Civil Society Action Coalition on Education for All (CSACEFA) has held a dialogue in collaboration with other Civil Society Organisations (CSOs) such as Malala Fund, Plan International, Action Aid Nigeria, Nigeria Union of Teachers (NUT) as well as other major stakeholders in education sector in Nigeria on the best ways to scale up support for Covid 19 safety guidelines in fast-tracking re-opening of schools.
The virtual dialogue which took place via zoom yesterday had various CSOs stakeholders shared the positive impacts of their various interventions, action plans and responses since Covid19 pandemic lockdown began in March this year, leading to the closure of schools nationwide.
National Moderator, CSACEFA, Kabiru Aliyu highlighting the importance of the dialogue based on how Covid 19 has adversely affected the progress within the education sector said there is need for stakeholder to synergize in order to mitigate its negative effects on teachers and students and work out modalities to ensure that learning continues without interruption.
“This dialogue has become imperative for all stakeholders in education sector to form synergy in working out modalities and actionable plans, one of which would be grassroots mobilization and sensitization by the CSOs” he remarked.
Speaking at the dialogue, Dr Judith Giwa-Amu, National Coordinator, Education Emergency Working Group (EEWG) and Representation of United Nations Children Emergency Fund (UNICEF) emphasised the need for more collaboration and engagement with Nigeria Center For Disease Control (NCDC) for appropriate targeted training for the teachers across the 36 states on Infection Prevention Control (IPC) Courses in enhancing their preparedness for the re-opening of schools.
“I would like us to understand that NCDC is well informed on safety guidelines as they are guided by medical science – evidence based. therefore, currently, there is ongoing plans by NCDC in collaboration UNICEF and UBEC on targeted training for the teachers on IPC courses to build their capacity on Covid 19 Safety guidelines towards school re-opening” she stated.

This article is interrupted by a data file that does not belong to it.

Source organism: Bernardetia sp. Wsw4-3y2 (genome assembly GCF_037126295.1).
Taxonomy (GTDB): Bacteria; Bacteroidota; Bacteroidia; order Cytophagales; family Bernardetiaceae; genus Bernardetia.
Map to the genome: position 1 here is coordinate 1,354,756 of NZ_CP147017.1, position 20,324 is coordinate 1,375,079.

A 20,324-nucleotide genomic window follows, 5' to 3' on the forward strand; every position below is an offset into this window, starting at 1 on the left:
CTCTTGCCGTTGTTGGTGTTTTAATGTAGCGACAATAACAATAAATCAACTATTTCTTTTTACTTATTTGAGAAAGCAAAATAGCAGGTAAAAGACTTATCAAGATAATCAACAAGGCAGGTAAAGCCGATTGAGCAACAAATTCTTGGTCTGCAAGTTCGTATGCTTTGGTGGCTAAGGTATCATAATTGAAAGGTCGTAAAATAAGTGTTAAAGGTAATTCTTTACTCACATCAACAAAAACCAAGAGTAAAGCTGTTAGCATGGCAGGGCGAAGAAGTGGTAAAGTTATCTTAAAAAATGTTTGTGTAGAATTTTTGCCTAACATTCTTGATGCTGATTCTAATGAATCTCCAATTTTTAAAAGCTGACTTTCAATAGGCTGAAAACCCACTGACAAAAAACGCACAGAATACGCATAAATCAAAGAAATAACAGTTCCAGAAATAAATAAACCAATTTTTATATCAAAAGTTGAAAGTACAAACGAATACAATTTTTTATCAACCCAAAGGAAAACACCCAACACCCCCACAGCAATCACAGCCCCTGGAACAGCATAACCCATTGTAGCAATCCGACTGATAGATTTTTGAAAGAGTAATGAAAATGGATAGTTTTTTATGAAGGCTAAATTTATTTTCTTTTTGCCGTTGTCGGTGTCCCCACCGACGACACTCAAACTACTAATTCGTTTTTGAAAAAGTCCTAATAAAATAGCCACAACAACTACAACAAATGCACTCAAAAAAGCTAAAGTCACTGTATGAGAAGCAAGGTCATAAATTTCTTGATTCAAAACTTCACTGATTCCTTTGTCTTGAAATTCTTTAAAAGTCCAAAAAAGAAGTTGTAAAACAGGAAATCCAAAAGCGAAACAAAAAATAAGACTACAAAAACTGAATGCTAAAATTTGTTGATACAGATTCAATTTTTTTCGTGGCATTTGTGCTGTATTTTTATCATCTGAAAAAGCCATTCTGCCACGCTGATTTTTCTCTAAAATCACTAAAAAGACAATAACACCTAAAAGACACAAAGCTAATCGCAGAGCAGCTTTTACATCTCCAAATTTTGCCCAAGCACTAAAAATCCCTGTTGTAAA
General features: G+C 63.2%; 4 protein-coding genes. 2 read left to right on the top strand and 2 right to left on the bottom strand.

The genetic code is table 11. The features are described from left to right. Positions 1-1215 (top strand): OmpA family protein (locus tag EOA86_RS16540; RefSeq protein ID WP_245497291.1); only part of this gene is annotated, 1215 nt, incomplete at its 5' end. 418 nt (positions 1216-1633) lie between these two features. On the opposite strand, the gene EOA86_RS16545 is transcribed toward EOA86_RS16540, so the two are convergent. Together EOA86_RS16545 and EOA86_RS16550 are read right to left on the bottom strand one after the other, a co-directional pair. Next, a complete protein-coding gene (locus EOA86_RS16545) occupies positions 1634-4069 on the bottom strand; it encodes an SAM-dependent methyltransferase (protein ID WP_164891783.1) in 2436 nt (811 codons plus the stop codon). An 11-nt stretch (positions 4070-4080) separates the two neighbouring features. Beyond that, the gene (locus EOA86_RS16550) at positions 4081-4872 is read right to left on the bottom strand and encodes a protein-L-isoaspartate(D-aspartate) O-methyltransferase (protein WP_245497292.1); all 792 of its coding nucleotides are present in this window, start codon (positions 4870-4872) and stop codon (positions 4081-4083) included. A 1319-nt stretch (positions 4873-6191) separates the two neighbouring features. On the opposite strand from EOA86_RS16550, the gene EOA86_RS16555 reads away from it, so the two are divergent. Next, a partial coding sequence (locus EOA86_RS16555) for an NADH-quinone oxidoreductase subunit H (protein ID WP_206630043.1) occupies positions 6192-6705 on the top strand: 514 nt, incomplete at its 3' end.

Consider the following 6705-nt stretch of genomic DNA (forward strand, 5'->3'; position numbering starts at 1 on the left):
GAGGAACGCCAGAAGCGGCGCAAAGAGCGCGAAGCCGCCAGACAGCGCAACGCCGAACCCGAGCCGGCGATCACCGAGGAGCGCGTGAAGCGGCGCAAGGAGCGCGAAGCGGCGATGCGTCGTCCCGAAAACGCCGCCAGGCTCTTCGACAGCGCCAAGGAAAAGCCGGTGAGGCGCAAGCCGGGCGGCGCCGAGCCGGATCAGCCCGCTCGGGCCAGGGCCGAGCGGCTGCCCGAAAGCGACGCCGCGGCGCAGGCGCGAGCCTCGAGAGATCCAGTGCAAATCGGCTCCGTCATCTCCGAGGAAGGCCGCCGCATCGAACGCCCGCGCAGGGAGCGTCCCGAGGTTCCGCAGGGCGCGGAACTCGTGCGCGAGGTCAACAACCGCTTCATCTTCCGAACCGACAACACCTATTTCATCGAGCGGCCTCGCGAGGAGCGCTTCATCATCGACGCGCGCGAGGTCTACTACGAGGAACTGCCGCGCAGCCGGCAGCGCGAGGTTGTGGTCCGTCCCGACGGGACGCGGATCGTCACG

While sharing the interventions and responses of her Working Group since the school closure began four months ago, Giwa-Amu stated that EEWG which is fully approved by the Federal Ministry of Education have been working towards the development of education radio programme for the underserved and rural communities in Sokoto and Kano states so as to ensure that access to quality education by average Nigerian child is attainable.
Malala Fund Representative, Femi Aderibigbe while speaking during the dialogue highlighted the importance of “Learning from Home School Programme and Free Online Platforms as part of Malala Fund’s immediate response and Intervention.
This, he said would reduce the possible impacts of long absence from school and ensure that learning continues in spite of the school closure.
Aderibigbe however, stressed the need to keep prioritising girl child education while schools remain closed due to Covid 19.